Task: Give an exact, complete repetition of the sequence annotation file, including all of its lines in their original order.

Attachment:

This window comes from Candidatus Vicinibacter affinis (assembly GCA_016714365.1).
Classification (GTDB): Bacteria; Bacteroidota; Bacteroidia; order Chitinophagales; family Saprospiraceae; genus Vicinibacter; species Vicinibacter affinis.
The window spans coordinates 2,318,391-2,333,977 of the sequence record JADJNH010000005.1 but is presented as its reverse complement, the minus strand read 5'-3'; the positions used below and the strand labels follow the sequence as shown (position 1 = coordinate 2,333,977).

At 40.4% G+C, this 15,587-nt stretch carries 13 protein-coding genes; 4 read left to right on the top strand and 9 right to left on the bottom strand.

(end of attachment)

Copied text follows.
This window comes from Candidatus Vicinibacter affinis (assembly GCA_016714365.1).
Classification (GTDB): Bacteria; Bacteroidota; Bacteroidia; order Chitinophagales; family Saprospiraceae; genus Vicinibacter; species Vicinibacter affinis.
The window spans coordinates 2,318,391-2,333,977 of the sequence record JADJNH010000005.1 but is presented as its reverse complement, the minus strand read 5'-3'; the positions used below and the strand labels follow the sequence as shown (position 1 = coordinate 2,333,977).

At 40.4% G+C, this 15,587-nt stretch carries 13 protein-coding genes; 4 read left to right on the top strand and 9 right to left on the bottom strand.